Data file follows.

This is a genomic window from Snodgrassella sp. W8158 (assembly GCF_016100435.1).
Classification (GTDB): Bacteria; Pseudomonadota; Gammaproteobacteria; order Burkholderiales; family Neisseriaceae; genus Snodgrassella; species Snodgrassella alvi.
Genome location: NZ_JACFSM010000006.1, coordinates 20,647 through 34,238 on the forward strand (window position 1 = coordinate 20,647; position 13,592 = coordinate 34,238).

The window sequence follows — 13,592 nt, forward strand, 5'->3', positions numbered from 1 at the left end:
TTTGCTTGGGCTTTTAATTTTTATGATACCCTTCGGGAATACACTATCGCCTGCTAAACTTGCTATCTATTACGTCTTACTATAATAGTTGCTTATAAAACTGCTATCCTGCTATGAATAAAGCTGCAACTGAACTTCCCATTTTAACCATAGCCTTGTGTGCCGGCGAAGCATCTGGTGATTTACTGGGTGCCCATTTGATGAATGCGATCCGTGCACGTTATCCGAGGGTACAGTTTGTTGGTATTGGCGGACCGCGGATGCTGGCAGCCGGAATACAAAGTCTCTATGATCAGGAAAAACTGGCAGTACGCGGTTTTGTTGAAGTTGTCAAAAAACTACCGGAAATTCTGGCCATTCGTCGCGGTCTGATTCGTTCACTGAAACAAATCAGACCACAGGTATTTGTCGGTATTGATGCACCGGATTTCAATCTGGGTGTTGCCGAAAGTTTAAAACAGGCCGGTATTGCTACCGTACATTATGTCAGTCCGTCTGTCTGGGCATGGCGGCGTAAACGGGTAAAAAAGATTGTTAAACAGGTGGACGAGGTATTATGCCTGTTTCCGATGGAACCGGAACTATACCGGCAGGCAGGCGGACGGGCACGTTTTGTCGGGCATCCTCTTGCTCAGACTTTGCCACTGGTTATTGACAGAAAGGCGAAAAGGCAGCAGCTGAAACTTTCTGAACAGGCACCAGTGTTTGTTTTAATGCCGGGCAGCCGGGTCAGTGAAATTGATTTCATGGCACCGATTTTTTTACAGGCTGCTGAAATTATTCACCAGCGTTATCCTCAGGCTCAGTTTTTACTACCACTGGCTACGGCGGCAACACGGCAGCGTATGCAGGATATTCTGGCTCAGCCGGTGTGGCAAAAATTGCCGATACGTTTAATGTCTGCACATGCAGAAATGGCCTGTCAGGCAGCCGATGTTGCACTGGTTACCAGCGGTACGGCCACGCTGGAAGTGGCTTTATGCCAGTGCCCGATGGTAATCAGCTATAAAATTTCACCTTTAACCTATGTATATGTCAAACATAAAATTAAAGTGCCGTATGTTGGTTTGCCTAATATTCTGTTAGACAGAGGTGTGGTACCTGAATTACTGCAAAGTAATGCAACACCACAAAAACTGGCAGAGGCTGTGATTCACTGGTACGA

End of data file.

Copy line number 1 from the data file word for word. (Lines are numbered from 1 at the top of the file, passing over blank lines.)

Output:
This is a genomic window from Snodgrassella sp. W8158 (assembly GCF_016100435.1).